Merck and NewLink Genetics Corporation have entered into an exclusive worldwide license agreement to research, develop, manufacture, and distribute NewLink’s investigational rVSV-EBOV (Ebola) vaccine candidate.
The vaccine candidate, originally developed by the Public Health Agency of Canada (PHAC), is currently being evaluated in Phase I clinical trials. Pending the results of ongoing Phase I trials the U.S. National Institutes of Health (NIH) has announced plans to initiate, in early 2015, a large randomized, controlled Phase III study to evaluate the safety and efficacy of the rVSV-EBOV vaccine and another investigational Ebola vaccine co-developed by the National Institute of Allergy and Infectious Diseases (NIAID) and GlaxoSmithKline.
“Effective Ebola vaccines will be a critical component of comprehensive prevention and control measures for people at risk of Ebola virus infection and to stem future outbreaks globally,” said Dr. Julie Gerberding, president of Merck Vaccines. “Merck is committed to applying our vaccine expertise to address important global health needs and, through our collaboration with NewLink, we hope to advance the public health response to this urgent international health priority.”
According to Dr. Charles Link, chairman and chief executive officer of NewLink Genetics, “Merck’s vaccine development expertise, commercial leadership and history of successful strategic alliances make it an ideal partner to expedite the development of rVSV-EBOV and, if demonstrated to be efficacious and well-tolerated, to make it available to individuals and communities at risk of Ebola virus infection around the world.”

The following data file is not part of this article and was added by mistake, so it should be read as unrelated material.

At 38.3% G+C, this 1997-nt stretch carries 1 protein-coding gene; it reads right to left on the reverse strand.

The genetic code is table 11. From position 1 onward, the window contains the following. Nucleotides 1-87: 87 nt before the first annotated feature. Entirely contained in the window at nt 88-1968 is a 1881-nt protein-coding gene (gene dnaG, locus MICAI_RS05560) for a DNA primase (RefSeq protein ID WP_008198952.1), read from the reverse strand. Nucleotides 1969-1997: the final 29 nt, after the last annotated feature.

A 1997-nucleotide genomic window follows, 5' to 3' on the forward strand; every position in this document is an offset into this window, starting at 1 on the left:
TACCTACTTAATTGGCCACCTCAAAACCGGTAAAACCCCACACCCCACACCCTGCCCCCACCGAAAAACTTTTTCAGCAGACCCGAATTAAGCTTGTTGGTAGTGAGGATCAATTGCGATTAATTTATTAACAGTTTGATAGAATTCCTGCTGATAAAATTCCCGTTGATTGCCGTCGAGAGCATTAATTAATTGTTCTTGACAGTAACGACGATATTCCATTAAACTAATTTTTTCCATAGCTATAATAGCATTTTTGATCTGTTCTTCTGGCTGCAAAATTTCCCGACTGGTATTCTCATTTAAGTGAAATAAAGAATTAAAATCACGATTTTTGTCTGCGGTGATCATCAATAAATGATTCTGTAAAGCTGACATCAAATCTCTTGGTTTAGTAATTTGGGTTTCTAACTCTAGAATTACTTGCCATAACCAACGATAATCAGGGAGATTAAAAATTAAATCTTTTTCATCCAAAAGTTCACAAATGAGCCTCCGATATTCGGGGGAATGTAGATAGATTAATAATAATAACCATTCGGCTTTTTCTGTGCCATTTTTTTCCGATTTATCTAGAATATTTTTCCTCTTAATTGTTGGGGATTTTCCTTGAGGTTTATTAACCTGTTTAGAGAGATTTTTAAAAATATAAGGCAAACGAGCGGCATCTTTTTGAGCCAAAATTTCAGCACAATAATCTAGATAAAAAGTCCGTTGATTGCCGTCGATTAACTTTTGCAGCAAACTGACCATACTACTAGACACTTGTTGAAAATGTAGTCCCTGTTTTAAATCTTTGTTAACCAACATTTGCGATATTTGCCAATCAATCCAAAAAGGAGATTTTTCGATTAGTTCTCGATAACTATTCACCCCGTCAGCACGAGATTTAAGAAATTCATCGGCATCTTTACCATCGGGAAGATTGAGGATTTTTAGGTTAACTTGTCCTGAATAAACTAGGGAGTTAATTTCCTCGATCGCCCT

Under the terms of the agreement, Merck will be granted the exclusive rights to the rVSV-EBOV vaccine candidate as well as any follow-on products. The vaccine candidate is under an exclusive licensing arrangement with a wholly-owned subsidiary of NewLink Genetics. Under these license arrangements, the PHAC retains non-commercial rights pertaining to the vaccine candidate.
Phase I clinical trials of the rVSV-EBOV vaccine are now underway at the Walter Reed Army Institute of Research and the NIAID at the NIH. Additional Phase I studies are underway or planned to begin in the near future at clinical research centers in Switzerland, Germany, Kenya, and Gabon in a World Health Organization-coordinated effort, and in Canada by the Canadian Immunization Research Network.
“This vaccine is the result of years of hard work and innovation by Canadian scientists. We are pleased that this new alliance coupled with the clinical trials currently underway will further strengthen the possibility that the vaccine will make a difference in the global response to the Ebola outbreak,” said Canada’s Minister of Health, Rona Ambrose.